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SF 790

1st Engrossment - 90th Legislature (2017 - 2018) Posted on 02/23/2017 10:16am

KEY: stricken = removed, old language. underscored = added, new language.

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A bill for an act
relating to state lands; exempting certain tax-forfeited lands from the prohibition
on their sale; modifying timber sale provisions for tax-forfeited lands;amending
Minnesota Statutes 2016, sections 282.018, subdivision 1; 282.04, subdivision 1.

BE IT ENACTED BY THE LEGISLATURE OF THE STATE OF MINNESOTA:

Section 1.

Minnesota Statutes 2016, section 282.018, subdivision 1, is amended to read:


Subdivision 1.

Land on or adjacent to public waters.

(a) All land which is the property
of the state as a result of forfeiture to the state for nonpayment of taxes, regardless of whether
the land is held in trust for taxing districts, and which borders on or is adjacent to meandered
lakes and other public waters and watercourses, and the live timber growing or being thereon,
is hereby withdrawn from sale except as hereinafter provided. The authority having
jurisdiction over the timber on any such of these lands may sell the timber as otherwise
provided by law for cutting and removal under such the conditions as the authority may
prescribe in accordance with approved, sustained yield forestry practices. The authority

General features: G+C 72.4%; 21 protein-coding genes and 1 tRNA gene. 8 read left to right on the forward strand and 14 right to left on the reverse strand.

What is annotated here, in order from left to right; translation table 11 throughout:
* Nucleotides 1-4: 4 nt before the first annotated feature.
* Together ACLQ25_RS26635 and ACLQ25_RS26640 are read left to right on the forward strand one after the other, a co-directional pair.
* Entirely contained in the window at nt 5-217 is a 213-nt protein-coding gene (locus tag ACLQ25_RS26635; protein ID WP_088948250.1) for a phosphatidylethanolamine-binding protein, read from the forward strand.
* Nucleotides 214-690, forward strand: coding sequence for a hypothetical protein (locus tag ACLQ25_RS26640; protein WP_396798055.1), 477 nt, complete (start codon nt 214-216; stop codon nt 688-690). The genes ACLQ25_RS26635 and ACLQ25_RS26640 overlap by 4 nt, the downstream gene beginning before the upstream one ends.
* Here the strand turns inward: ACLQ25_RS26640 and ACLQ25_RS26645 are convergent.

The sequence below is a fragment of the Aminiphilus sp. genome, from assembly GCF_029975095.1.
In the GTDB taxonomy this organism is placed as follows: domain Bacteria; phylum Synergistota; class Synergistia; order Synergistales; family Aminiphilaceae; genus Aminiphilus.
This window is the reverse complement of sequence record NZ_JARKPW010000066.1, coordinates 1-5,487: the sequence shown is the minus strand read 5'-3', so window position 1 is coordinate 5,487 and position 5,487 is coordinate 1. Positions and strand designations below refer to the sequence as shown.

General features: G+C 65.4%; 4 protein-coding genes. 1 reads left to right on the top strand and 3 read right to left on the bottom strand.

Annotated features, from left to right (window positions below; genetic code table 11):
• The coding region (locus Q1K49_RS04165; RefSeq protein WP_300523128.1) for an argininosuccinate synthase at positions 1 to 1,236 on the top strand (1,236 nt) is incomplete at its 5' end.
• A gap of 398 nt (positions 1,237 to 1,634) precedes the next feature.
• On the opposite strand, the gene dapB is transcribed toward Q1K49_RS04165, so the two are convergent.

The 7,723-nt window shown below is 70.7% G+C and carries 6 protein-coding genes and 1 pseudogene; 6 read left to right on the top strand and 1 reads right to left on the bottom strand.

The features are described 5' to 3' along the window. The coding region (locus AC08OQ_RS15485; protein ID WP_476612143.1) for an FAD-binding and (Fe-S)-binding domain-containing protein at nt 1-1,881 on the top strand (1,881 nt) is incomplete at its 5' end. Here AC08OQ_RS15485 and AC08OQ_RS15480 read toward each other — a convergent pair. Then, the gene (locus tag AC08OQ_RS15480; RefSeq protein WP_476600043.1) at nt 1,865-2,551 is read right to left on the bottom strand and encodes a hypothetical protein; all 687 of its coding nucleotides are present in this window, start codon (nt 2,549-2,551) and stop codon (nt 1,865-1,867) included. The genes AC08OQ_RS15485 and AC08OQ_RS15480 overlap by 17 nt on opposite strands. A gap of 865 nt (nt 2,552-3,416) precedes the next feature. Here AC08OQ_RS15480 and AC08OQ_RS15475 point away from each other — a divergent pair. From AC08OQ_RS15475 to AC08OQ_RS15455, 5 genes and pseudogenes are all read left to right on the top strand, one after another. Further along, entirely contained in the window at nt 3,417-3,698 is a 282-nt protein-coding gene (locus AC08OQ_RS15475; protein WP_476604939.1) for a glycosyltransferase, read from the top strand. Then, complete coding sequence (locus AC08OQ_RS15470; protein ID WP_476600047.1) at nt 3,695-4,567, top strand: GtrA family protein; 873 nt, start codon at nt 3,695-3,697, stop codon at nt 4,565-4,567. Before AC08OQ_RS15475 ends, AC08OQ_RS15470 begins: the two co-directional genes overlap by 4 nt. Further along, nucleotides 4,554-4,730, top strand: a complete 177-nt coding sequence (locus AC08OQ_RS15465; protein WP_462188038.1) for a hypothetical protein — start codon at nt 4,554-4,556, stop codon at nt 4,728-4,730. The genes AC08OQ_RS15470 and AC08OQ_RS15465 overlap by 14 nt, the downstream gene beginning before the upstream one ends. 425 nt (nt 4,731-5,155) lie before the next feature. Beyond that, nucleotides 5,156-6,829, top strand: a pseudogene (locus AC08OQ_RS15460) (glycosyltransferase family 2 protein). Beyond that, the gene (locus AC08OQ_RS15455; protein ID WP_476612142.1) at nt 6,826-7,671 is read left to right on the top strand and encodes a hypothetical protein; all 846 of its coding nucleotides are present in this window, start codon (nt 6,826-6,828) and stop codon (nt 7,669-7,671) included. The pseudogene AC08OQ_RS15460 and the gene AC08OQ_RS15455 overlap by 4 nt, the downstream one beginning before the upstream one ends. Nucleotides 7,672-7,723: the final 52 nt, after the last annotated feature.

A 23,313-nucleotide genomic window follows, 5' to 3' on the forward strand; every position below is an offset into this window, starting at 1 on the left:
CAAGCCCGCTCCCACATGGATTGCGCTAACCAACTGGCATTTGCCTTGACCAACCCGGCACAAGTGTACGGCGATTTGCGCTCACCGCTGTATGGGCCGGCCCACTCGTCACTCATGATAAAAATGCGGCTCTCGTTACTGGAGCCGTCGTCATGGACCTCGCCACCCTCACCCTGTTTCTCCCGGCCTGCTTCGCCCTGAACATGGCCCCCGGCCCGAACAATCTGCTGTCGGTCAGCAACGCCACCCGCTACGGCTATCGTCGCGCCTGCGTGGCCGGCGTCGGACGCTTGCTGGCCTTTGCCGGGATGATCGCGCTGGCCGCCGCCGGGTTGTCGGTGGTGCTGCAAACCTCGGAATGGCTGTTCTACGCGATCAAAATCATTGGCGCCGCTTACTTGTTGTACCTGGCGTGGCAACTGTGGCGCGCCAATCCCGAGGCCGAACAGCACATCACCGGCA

having jurisdiction over the timber shall reserve such the timber and impose such the
conditions as the authority deems necessary for the protection of watersheds, wildlife habitat,
shorelines, and scenic features. Within the area in Cook, Lake, and St. Louis counties
described in the Act of Congress approved July 10, 1930 (46 Stat. 1020), the timber on
tax-forfeited lands shall be subject to like restrictions as are now imposed by that act on
federal lands.

(b) Of all tax-forfeited land bordering on or adjacent to meandered lakes and other public
waters and watercourses and so withdrawn from sale, a strip two rods in width, the ordinary
high-water mark being the waterside boundary thereof, and the land side boundary thereof
being a line drawn parallel to the ordinary high-water mark and two rods distant landward
therefrom, hereby is reserved for public travel thereon, and whatever the conformation of
the shore line or conditions require, the authority having jurisdiction over such these lands
shall reserve a wider strip for such these purposes.

(c) Any tract or parcel of land which has 150 feet or less of waterfront may be sold by
the authority having jurisdiction over the land, in the manner otherwise provided by law
for the sale of such the lands, if the authority determines that it is in the public interest to
do so. Any tract or parcel of land within a plat of record bordering on or adjacent to
meandered lakes and other public waters and watercourses may be sold by the authority
having jurisdiction over the land, in the manner otherwise provided by law for the sale of
the lands, if the authority determines that it is in the public interest to do so.